Near Glacier National Park I saw what I thought might be an eagle’s nest along the shore of Hungry Horse Reservoir. Using my 70-200 mm lens I was able to get photos of an adult bird landing on the nest. The next morning I stopped again and took some shots with the 1.4 Adapter on the lens. This took my maximum telephoto out to 280mm. This allowed me a bit more leeway with cropping which I had to do for the photo to work. The images here are cropped to less than 10% of the entire frame. With that done I was able to ID the bird as an Osprey through the identifying traits of the under-wing pattern and the Bart Simpson haircut. You can see the two young birds in the image on the right.
The east side of Glacier National Park was the high point of flowers, most notable for the concentration of wildflowers on the slopes in the Many Glacier area. Underfoot was a semi firm mat of decaying stalks, roots, and blossom petals. If you were to fall down it would feel as if falling on a firm couch, assuming you didn’t land on wild roses. Stopping at a trail head I took time to wander in the field. I took in the dense dance of color as hikers, and two wranglers with a string of 12 horses and occupants, came and went along the trail. No one commented on the wildflowers. I don’t understand how they could ignore them. The trail wound through the spectacle for nearly 1/2 mile. I picked out an area approximately 100 feet square and started photographing the separate species. I found 20 different types when I reviewed the day’s photographs. Frankly this was among the most gratifying stops I have made on my journey to date.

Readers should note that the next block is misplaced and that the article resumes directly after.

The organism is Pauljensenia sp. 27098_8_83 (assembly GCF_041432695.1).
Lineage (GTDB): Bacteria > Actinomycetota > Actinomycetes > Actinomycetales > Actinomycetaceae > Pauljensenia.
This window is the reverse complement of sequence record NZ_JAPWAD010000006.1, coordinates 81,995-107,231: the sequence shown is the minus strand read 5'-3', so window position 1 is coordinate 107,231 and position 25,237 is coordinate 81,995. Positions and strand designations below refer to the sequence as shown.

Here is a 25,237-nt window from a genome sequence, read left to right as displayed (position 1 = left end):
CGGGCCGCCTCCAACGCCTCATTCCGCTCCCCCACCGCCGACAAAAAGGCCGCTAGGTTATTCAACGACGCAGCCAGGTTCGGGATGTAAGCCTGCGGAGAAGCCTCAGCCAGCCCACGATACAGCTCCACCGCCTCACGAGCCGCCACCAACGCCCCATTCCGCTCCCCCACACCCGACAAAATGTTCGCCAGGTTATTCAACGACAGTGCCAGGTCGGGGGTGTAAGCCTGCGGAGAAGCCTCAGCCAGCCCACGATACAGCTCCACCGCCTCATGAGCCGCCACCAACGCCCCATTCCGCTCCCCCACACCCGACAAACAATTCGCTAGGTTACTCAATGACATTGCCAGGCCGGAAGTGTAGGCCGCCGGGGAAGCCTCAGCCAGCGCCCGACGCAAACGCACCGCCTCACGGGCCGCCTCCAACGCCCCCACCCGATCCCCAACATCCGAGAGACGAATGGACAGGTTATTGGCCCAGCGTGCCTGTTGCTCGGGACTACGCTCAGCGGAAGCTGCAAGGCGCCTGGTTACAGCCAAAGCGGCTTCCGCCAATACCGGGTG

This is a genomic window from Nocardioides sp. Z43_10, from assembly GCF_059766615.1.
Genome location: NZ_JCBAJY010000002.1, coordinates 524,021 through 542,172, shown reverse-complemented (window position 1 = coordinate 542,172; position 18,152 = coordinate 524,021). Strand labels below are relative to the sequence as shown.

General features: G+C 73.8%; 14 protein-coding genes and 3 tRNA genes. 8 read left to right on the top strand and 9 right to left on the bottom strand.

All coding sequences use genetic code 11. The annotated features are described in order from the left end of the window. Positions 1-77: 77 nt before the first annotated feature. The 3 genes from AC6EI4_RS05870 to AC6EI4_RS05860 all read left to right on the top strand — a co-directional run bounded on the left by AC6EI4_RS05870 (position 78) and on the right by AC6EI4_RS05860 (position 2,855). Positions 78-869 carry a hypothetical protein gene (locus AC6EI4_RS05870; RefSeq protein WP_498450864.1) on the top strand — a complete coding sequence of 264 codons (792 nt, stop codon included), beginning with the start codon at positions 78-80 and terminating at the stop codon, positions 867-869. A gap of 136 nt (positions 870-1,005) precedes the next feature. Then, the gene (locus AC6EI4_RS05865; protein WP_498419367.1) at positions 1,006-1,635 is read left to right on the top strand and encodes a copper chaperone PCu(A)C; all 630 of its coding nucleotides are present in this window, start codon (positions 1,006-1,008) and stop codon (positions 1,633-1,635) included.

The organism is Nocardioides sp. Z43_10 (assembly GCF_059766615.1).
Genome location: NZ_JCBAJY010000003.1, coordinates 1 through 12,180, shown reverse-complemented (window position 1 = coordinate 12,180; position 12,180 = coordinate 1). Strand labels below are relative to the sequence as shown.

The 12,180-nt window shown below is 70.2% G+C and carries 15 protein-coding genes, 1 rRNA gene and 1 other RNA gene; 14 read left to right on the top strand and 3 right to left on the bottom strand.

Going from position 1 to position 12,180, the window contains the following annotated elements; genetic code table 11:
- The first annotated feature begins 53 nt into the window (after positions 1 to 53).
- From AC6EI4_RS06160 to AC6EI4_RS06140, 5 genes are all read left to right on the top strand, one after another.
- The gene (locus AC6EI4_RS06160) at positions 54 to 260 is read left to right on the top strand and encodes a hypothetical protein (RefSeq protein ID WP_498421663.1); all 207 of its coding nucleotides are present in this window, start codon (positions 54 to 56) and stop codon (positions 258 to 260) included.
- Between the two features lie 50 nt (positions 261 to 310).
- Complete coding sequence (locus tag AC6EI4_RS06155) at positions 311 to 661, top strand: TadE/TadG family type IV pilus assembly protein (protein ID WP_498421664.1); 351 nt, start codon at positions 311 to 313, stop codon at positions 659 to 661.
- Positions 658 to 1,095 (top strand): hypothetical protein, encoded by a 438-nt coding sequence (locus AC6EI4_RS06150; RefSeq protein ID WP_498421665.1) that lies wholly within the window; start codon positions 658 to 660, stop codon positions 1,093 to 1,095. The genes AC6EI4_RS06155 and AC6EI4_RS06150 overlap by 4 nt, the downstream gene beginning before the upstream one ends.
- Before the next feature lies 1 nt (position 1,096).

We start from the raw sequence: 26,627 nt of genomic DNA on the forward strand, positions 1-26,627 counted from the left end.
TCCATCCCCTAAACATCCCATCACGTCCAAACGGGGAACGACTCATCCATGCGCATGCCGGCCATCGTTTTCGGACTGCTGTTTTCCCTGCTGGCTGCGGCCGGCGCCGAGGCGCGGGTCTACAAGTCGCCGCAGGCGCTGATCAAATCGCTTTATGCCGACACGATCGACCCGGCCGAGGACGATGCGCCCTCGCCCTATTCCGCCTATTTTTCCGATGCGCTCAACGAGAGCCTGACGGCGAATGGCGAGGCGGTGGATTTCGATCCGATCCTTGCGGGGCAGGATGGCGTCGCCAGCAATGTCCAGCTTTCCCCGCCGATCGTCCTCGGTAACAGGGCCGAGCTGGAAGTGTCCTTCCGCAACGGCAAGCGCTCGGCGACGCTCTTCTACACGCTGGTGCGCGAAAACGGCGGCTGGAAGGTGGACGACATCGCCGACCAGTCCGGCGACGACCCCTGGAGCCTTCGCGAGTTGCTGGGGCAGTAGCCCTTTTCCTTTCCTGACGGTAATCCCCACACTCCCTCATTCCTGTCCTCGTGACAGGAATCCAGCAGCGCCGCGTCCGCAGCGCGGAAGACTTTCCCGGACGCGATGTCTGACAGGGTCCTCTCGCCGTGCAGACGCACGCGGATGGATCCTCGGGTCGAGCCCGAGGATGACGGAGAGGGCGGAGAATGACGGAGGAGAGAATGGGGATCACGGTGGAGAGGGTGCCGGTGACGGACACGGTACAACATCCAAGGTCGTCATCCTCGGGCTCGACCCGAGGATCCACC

I am forced to be thinking of the future somewhat. I will likely lag in the north until I am uncomfortable enough with the season that the long trek to the south becomes a necessity. But there is a next year. And I will again have to decide a path, or at least a direction. Following the wildflowers will be on the list of possibilities.